Cruise passenger visitors up
Nearly 460,000 cruise passengers visited Taiwan in the first half of this year and the number could reach 778,000 this year, up 7.76 percent from last year, according to a report published by the Taiwan International Ports Corp. The number of visitors was 326,000 in 2012, rising to 548,000 in 2013, the report showed. It is estimated that 2.2 million Asian cruise passengers are to visit this year, accounting for 9.87 percent of the 22.3 million global cruise market, an increase from 19 million passengers worldwide in 2010, the report said. Keelung in northern Taiwan is the fifth-largest cruise harbor in Asia, behind Singapore, Jeju Island in South Korea, Hong Kong and Shanghai respectively, with 52 cruise ships operated by 26 cruise operators in Asia, according to the report. Of the cruise ships that visit Taiwan, 76 percent travel between Taiwan and China, 15 percent to and from Japan and 9 percent Europe, the report showed.
Public road museum to open
The nation’s first public roads museum is to open to visitors today. The Directorate-General of Highways (DGH) said the museum, located on the first floor of its new headquarters in western Taipei, would provide visitors with free access to the history and development of Taiwan’s highways and bridges. The museum consists of three sections: a permanent exhibition, special exhibitions and a reading room. The museum employs multimedia materials to create an interactive environment. The permanent exhibition covers the chronology of the DGH since its establishment and the development of the nation’s roads. Highlights include archives about the MacArthur Thruway connecting Taipei and the northern port city of Keelung, the east-west cross-island highway and the Siluo Bridge in central Taiwan. The museum is also to display a variety of restored documents from 1947 to 1948 in the first special exhibition, which is to run from Sept. 1 through Sept. 18.
Majorenko named EETO head
EU High Representative for Foreign Affairs and Security Policy Federica Mogherini has announced the appointment of Madeleine Majorenko as head of the European Economic and Trade Office (EETO) in Taiwan, starting next month. EETO director Frederic Laplanche is to return to the French Ministry of Foreign Affairs at the end of this month, the EU representative office in Taiwan said in a statement released on Friday last week. Majorenko joined the Directorate-General for External Relations in 2005 and was appointed deputy head of the Unit for Relations with Eastern Europe and South Caucasus, and was the head of the Unit for European Neighbourhood Policy in the European External Action Service in 2009, a post she currently holds.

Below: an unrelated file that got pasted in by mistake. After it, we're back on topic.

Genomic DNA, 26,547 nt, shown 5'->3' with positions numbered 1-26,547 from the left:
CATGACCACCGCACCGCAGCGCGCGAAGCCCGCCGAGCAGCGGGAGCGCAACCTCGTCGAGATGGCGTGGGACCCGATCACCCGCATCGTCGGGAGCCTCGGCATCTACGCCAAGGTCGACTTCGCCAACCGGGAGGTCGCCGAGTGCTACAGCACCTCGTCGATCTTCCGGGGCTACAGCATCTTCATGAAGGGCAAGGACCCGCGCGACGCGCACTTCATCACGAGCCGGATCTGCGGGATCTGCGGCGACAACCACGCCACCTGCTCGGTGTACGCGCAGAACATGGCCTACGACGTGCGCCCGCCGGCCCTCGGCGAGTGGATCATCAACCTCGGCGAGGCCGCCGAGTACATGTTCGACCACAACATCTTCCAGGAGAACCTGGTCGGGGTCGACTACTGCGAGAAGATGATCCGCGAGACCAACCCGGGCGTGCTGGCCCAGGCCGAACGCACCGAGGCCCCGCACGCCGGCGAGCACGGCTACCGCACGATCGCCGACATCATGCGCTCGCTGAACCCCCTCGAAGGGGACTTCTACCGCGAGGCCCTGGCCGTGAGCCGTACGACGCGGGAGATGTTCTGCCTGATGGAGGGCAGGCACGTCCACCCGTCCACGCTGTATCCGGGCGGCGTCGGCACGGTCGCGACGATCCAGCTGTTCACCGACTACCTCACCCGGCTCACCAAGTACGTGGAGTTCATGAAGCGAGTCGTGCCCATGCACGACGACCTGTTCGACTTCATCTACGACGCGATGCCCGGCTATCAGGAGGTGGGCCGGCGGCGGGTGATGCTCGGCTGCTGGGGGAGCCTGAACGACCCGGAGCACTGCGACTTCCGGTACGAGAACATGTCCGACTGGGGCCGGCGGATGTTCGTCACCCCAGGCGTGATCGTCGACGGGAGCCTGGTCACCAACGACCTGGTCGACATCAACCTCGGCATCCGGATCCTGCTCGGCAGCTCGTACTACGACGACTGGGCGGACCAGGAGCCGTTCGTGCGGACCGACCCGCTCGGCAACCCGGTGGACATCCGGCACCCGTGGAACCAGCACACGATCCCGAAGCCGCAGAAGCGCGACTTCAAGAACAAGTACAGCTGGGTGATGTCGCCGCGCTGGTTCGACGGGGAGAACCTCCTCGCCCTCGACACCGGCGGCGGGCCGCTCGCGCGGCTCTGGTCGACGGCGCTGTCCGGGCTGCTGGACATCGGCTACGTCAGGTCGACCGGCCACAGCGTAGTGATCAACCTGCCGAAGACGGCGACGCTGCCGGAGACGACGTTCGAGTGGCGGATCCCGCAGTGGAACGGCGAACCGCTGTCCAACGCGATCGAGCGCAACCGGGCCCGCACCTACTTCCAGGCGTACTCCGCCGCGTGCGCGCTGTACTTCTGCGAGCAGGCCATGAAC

Rice donation praised
Taiwan’s regular donation of rice to the US-based Food for the Poor’s relief project in Haiti has won the international relief organization’s acclaim, with Taiwan’s food aid said to have helped save tens of hundreds of Haitian people living in poverty. Ambassador to Haiti Peter Hwang (黃再求) said on Saturday that, since 2008, the Taiwanese government has donated 2,400 tonnes of rice each year to Food for the Poor under a cooperative program aimed at supplying food to 15,000 poverty-stricken households in Haiti for four consecutive months per year. Haitians are “genuinely very grateful to Taiwan” for being able to eat freshly cooked rice, Hwang said.